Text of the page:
Autonomous Goal Operation

Lara Boyle | May 12, 2011

Each day, we often set personal goals: “by next year, I will lose ten pounds”; “tomorrow I will run five miles”; or “I will get an A on the next organic chemistry test.” Having goals gives us a sense of purpose, and the achievement of those goals grants us a feeling of pride. Despite the importance of these goals to everyday human behavior, several questions about goals persist. How are goals influenced by one’s unconscious desires? How do goals alter one’s personal tastes and preferences?

Professor of Psychology John Bargh addresses these questions in a recent paper published in Social Cognition. Although goals are often formed through conscious thought, Bargh theorizes that an autonomous goal system operates beyond the range of conscious control. He argues that all forms of life have an ultimate goal to survive and that goals were necessary before the evolution of conscious thought. “Because [goals] had to operate unconsciously, there was no consciousness telling the goal when to start, when it was over, [or] what to do. It had to do it all by itself,” said Bargh. He argues that this system has not been lost during evolution.

There are consequences to this autonomous goal system. Research suggests that once a goal is “active,” it can alter one’s information processing and behavior to aid in the achievement of that goal. Bargh suggests that the autonomous goal system is thus selfish and deceptive because it alters one’s behavior and perception of reality without regarding the consequences of seeing reality in inaccurate or conflicting ways.

In one experiment, Bargh and his colleagues demonstrate how goal operation unconsciously guides judgements. Participants viewed a videotape of an interview with the intent of determining whether the candidate was appropriate for the job. Participants were told that the job was for either a waiter or a crime news reporter. In the video, the interview was interrupted by a person who was either rude and demanding or polite and courteous. Rather than rating the job candidate, which was the goal the subjects had been consciously pursuing, the subjects rated how much they liked the interrupter.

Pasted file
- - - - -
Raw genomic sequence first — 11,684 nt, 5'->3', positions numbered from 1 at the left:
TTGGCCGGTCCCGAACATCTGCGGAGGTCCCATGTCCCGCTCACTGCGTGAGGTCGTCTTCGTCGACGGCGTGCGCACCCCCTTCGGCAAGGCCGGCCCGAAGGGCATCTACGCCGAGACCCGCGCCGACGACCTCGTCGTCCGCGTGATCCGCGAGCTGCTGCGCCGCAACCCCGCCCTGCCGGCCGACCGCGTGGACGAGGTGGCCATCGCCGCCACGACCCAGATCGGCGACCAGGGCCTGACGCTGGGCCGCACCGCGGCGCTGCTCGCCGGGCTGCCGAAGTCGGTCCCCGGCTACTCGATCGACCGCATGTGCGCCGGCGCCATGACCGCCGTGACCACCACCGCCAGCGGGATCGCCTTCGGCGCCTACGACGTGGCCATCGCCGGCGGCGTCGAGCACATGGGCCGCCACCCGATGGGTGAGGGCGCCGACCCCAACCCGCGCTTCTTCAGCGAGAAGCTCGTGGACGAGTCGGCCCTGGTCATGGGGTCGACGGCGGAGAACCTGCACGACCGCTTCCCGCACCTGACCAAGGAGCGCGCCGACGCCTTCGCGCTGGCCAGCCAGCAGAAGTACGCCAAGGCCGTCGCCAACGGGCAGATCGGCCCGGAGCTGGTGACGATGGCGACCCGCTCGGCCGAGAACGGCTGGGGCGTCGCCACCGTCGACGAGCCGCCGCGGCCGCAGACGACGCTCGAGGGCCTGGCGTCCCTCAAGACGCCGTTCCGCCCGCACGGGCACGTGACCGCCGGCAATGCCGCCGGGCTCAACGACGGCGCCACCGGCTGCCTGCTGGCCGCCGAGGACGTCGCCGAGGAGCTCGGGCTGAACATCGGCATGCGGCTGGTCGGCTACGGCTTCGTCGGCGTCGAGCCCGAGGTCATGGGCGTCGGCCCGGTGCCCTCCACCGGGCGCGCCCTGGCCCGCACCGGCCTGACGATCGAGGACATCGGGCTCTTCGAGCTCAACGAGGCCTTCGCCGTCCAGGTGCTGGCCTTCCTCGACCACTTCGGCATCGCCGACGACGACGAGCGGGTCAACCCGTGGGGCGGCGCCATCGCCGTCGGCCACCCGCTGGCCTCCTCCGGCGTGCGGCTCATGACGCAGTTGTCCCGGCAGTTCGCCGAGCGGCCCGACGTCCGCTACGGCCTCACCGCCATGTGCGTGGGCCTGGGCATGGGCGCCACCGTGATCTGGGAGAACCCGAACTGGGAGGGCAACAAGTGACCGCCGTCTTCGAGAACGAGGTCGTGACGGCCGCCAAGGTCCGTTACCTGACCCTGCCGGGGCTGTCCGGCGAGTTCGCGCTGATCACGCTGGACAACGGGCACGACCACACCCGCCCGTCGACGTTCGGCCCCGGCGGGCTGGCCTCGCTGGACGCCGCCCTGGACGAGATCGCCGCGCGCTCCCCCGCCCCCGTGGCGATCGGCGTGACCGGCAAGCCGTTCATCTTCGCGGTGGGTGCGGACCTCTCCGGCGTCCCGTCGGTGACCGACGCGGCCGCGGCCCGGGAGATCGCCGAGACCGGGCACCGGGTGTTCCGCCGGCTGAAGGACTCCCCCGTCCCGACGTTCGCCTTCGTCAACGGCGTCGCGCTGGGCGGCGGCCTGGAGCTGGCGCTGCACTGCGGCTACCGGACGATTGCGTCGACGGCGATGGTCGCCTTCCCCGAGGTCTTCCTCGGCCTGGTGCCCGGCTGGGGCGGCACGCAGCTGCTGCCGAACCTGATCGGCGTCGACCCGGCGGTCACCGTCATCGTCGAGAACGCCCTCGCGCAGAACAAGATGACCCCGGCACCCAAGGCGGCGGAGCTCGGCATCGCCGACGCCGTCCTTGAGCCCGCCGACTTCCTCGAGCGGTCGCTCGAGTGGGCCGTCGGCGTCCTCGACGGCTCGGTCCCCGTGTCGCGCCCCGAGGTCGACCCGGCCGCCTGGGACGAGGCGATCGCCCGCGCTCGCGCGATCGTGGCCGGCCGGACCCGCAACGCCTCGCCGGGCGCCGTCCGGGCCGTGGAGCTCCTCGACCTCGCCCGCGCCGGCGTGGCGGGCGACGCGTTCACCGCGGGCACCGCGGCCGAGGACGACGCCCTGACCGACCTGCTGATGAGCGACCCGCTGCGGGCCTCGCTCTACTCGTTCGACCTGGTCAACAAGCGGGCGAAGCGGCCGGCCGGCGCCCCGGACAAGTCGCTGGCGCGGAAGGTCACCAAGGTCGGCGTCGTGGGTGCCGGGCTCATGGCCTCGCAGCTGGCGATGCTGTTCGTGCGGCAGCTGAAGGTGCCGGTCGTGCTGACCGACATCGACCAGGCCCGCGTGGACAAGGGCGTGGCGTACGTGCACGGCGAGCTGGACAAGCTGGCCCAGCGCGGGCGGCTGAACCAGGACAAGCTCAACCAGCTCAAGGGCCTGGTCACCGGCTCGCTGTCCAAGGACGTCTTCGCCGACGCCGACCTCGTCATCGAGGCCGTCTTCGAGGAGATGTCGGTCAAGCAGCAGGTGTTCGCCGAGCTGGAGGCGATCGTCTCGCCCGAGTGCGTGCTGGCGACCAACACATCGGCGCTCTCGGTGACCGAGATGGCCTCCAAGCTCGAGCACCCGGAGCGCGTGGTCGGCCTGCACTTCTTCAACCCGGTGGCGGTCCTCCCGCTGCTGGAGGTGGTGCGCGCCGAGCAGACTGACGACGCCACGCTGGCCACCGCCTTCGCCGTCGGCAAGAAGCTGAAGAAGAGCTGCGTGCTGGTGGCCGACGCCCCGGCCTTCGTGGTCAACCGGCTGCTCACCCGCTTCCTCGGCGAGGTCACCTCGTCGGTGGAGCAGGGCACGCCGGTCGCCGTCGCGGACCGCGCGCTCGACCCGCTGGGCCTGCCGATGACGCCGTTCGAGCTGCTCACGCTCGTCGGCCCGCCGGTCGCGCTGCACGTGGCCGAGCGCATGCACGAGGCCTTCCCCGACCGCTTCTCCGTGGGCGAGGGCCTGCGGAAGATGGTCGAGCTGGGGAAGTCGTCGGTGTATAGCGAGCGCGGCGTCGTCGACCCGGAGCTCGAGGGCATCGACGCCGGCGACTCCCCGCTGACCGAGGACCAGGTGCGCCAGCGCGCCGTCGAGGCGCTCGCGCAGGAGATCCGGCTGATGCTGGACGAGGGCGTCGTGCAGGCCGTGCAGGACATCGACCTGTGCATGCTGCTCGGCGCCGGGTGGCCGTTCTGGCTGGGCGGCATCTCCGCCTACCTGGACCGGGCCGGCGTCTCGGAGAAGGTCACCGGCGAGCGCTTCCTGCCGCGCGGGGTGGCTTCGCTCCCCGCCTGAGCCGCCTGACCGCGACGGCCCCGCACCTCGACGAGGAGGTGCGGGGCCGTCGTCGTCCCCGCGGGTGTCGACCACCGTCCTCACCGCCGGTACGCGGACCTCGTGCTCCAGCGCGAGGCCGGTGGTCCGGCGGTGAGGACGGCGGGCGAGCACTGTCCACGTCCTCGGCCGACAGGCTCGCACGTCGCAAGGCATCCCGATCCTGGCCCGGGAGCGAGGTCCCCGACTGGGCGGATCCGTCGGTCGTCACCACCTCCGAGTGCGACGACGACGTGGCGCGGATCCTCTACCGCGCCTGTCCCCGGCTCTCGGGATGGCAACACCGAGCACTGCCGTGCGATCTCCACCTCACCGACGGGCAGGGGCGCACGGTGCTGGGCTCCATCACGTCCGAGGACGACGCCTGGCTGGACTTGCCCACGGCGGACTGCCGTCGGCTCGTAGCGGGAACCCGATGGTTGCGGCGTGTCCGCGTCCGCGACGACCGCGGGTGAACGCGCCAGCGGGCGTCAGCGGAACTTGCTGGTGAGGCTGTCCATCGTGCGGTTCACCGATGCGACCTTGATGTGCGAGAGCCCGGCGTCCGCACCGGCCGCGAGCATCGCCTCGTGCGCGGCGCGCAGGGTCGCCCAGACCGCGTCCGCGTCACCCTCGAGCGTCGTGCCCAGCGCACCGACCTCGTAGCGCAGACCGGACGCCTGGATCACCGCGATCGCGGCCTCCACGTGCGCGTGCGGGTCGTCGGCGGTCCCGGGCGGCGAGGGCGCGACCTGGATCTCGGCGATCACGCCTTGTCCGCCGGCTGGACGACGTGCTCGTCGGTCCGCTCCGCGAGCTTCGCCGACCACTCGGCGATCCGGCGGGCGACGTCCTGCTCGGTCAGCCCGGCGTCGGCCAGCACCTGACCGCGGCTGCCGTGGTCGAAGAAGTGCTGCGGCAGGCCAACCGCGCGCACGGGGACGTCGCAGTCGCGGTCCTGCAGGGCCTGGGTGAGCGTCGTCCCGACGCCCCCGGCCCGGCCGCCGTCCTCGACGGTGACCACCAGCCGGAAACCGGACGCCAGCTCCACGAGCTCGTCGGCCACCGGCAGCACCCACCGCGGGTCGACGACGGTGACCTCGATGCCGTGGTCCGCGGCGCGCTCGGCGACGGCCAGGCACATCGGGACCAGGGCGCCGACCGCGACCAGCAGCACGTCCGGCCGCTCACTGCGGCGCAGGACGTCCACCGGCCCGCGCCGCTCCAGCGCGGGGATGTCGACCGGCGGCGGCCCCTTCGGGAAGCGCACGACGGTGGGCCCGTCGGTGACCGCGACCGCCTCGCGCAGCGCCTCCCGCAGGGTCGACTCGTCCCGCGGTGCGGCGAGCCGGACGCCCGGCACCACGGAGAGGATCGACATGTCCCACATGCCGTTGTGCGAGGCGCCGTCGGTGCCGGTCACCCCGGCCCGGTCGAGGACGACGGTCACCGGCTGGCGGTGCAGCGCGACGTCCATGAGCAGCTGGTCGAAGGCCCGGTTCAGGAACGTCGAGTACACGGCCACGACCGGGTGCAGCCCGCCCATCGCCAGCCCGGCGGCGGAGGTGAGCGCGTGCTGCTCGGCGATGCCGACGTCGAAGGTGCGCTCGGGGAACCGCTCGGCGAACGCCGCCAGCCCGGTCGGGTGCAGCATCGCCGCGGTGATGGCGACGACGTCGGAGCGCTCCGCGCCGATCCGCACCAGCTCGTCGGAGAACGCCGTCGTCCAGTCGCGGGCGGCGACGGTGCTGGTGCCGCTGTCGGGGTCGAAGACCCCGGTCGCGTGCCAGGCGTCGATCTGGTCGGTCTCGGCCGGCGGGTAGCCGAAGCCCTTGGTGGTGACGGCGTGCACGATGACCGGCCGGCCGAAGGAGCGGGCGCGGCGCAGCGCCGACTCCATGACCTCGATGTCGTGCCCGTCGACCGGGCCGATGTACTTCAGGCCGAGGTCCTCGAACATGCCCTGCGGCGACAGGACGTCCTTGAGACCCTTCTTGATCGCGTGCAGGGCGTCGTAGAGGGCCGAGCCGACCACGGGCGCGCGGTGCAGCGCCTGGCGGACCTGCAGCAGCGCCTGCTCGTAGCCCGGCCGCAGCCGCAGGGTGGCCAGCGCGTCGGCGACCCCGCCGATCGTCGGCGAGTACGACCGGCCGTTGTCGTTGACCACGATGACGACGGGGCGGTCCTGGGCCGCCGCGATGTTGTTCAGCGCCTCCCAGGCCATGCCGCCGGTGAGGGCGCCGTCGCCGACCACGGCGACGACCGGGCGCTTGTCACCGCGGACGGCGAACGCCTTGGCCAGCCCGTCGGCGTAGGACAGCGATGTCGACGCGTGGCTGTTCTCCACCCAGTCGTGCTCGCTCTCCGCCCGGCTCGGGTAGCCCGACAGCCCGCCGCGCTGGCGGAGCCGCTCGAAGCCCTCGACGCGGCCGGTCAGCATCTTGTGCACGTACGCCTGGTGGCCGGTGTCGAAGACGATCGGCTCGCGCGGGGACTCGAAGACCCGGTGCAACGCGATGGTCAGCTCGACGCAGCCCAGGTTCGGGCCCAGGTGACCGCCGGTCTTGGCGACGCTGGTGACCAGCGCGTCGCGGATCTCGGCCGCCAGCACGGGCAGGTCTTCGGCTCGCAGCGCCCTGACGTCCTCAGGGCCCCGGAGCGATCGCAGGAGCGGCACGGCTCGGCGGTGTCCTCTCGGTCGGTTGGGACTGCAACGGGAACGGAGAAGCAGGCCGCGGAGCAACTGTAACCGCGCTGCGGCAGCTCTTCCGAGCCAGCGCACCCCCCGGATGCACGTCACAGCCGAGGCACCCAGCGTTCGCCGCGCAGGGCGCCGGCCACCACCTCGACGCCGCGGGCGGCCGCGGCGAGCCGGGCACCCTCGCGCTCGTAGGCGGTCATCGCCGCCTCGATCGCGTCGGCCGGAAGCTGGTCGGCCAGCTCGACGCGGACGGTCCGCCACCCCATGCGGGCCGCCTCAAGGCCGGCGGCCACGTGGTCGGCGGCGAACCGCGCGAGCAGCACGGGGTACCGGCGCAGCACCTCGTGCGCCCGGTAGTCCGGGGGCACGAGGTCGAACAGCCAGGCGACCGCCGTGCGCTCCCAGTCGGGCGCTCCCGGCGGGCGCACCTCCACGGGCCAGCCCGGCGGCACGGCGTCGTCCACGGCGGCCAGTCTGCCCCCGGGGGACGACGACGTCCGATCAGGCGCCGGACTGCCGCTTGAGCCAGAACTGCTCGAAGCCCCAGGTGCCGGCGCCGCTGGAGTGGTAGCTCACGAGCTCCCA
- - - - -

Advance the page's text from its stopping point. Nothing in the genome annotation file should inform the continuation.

Mean response times (RTs) to adjectives as a function of adjective valence, achievement condition, and goal-status condition. Photo courtesy of Professor John Bargh, Yale Department of Psychology.

The results of this study showed an interesting trend. Subjects who evaluated the waiter job candidate rated the polite interrupter as more likable than the rude interrupter. Subjects who evaluated the crime reporter job position demonstrated the opposite; they rated the rude interrupter as more likable than the polite interrupter. This can be explained by subjects’ conception of good waiters and crime reporters – waiters are ideally polite and courteous, while crime reporters are aggressive and tough. Because the interrupter’s personality matched the qualities of the person to whom the conscious goal applied, the subjects found themselves rating the rude interpreter more highly than they would under different circumstances. Bargh explains, “The goal doesn’t know who the focal person is when it’s operating; it’s in motion. And when the goal is in motion, it will compute its evaluation of anyone based on any relevant behavior.” This autonomous goal system can affect one’s life, whether by altering the relationships and friendships one pursues or by changing one’s perception of the world.

So whether we are aiming to run more each day or ace that organic chemistry exam, we must remember that our body has its own goals in mind. The world we see may not align with reality, but the mind does not care as long as these changes in perception facilitate one thing: the attainment.